It is difficult to determine the parameters in creep-fatigue damage model. Differential evolution (DE) algorithm was employed to solve this problem. Parameters determined by DE were presented in Table 2. DE algorithm presented by Stron and Price is a relatively new population based stochastic optimization approach [24]. As a branch of evolution algorithm, DE has a similar theory to other evolution algorithms, including population initialization, mutation, crossover, and selection operation. The crucial difference is that DE uses the difference of randomly sampled pairs of vectors in the population for its mutation operator and other evolutionary algorithms use predetermined probability distribution functions. DE algorithm has been attracting increasing attention for it is simple, fast, and robust.

Table 2: Comparison of equation and of three models.
4.5. Comparison with Conventional Model

Compared to conventional creep-fatigue damage mechanical model, two modifications have been made in this paper. First, frequency modification was introduced into pure fatigue evolution equation. Second, nonlinear summation of damage increment was proposed. The comparison between the fitted results by modified model and conventional model was presented in Table 2 and Figure 8. Model 1 was the proposed model, Model 2 turned nonlinear damage increment summation back to linear, that is, , and Model 3 cleared away frequency modification from fatigue evolution equation. As shown by the results, the fitted result of Model 1 agreed best with tested result; Model 3 agreed worst. The difference between Model 2 and Model 1 was quite small; it was because in all tests of this paper creep damage was quite small compared to fatigue damage, and the values of in Model 1 were close to 1. The comparison also indicated that fatigue strength rate dependence contributed largely to fatigue life frequency sensitivity of Plexiglas Resist 45.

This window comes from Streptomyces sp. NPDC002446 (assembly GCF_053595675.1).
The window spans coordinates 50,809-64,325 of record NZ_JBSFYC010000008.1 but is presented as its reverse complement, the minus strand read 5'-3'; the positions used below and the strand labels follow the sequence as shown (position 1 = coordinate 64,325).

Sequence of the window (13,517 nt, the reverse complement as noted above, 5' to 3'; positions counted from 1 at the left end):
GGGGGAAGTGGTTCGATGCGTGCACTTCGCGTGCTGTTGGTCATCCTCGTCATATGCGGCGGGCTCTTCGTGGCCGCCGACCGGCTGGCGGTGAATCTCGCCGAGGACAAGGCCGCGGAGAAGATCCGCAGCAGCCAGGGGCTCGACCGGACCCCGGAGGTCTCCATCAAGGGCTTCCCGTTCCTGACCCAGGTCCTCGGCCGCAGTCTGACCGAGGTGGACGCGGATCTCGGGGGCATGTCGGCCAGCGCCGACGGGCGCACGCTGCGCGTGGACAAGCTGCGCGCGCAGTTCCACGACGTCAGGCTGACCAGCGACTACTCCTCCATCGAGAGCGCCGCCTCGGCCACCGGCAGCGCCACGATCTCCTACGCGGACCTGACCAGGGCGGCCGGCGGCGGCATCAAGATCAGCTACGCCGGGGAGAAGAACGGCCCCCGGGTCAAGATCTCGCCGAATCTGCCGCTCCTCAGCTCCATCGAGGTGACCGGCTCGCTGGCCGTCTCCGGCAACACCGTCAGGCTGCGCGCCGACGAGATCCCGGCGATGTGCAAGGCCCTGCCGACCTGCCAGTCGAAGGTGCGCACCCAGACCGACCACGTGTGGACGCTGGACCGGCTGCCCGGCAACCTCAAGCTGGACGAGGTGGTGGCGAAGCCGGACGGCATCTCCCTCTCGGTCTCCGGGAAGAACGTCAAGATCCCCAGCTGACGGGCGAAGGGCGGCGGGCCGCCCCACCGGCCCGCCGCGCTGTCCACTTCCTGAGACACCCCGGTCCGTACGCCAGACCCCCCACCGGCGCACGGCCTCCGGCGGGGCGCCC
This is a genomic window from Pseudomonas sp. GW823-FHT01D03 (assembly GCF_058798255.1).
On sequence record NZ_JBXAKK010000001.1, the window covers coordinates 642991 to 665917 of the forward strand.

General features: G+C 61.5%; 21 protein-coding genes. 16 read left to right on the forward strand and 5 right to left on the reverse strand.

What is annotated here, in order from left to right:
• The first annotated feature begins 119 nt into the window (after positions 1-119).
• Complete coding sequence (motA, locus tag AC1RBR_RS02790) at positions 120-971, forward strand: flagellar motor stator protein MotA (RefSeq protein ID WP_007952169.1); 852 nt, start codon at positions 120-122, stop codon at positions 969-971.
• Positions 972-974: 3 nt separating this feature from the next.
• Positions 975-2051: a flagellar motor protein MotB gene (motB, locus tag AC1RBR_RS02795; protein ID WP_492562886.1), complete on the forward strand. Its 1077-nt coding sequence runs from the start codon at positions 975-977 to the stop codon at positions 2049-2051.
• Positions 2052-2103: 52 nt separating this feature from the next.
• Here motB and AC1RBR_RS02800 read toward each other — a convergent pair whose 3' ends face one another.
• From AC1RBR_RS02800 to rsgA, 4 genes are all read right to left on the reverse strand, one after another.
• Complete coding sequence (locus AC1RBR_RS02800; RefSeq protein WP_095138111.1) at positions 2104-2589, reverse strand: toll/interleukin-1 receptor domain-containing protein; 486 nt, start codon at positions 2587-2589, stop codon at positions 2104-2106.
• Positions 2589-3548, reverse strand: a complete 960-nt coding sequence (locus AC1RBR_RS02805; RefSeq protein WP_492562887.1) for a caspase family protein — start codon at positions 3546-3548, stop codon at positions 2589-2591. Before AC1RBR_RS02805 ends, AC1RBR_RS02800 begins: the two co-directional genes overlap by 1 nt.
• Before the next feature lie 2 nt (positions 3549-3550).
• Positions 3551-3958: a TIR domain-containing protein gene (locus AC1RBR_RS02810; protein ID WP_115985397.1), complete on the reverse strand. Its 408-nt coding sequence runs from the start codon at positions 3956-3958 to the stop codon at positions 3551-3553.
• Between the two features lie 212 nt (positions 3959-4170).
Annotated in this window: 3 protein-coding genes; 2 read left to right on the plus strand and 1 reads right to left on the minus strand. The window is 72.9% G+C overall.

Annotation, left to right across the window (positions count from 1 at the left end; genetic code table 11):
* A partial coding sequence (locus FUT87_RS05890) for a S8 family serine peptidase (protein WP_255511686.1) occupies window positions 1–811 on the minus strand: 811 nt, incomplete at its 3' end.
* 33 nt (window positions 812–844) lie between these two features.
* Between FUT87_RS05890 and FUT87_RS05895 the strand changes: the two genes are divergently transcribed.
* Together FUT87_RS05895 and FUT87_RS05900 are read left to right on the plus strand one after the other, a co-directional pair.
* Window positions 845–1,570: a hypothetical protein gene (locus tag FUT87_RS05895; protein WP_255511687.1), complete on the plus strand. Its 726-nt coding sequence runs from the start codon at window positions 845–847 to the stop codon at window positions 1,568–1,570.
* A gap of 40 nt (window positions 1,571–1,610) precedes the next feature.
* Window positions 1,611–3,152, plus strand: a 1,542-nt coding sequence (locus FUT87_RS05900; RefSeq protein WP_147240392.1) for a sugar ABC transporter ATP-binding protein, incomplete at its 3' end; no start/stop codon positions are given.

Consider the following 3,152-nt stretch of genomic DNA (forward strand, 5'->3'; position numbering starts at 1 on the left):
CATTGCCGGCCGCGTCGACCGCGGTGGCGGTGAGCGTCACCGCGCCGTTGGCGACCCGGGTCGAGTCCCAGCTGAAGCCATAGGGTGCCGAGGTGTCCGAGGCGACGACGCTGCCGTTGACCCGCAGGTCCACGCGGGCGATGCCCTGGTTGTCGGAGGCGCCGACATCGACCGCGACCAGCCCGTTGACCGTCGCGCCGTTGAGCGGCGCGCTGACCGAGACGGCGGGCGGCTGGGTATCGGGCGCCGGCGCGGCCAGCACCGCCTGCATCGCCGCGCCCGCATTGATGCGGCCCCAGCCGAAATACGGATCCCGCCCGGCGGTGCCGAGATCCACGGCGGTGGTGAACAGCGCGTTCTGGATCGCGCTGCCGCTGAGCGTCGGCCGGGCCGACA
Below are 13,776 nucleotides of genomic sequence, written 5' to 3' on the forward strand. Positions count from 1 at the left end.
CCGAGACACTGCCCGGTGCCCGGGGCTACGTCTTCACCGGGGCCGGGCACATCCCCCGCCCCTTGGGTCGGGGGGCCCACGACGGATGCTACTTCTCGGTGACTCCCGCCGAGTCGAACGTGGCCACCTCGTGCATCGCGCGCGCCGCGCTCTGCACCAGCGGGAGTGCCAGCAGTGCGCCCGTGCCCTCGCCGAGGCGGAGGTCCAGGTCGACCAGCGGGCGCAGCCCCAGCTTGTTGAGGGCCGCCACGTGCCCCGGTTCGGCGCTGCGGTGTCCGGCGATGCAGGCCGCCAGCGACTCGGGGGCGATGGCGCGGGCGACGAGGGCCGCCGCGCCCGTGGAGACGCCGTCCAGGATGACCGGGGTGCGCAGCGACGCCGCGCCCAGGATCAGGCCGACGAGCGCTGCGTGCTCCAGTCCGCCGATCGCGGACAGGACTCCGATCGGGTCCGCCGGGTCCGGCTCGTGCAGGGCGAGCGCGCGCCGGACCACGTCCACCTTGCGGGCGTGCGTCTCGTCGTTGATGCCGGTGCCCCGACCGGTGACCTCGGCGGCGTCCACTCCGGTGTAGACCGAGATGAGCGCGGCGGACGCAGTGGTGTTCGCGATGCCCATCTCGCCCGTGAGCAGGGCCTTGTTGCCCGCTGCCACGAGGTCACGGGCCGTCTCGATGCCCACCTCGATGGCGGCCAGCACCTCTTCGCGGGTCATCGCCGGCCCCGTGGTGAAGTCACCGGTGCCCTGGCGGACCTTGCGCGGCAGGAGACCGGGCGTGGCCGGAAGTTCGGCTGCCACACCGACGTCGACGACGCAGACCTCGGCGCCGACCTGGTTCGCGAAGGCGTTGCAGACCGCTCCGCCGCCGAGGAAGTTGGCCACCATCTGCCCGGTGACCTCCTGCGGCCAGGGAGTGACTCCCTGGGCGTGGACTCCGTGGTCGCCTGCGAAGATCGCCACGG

Figure 8: Fatigue life of test and fitted result (□: test result; red: 0.5 Hz; black: 0.1 Hz; blue: 0.03 Hz; —: Model 1; - - -: Model 2; – . –: Model 3).

5. Conclusion

Tensile fatigue tests at three frequencies (0.03, 0.1, and 0.5 Hz) were performed in MTS809, and the results showed that fatigue life increases with frequency. Frequency had little impact on cyclic creep rate and the area within hysteresis loop, but modulus increased with frequency.

Based on the analysis of test data and the viscoelastic mechanical properties of Plexiglas, creep damage along with creep-fatigue interaction, and fatigue strength rate-dependence, these two factors should be concerned with the life prediction. A creep-fatigue damage model including damage increment nonlinear summation and frequency modification was presented for life analysis. The comparison of test and calculation result showed the capability of the proposed model to describe the fatigue life of Plexiglas Resist 45 at different frequencies.


Aifeng Huang is the first author.

Conflict of Interests

The authors declare that there is no conflict of interests regarding the publication of this paper.


This work was supported by National Natural Science Foundation of China (no. 51275241).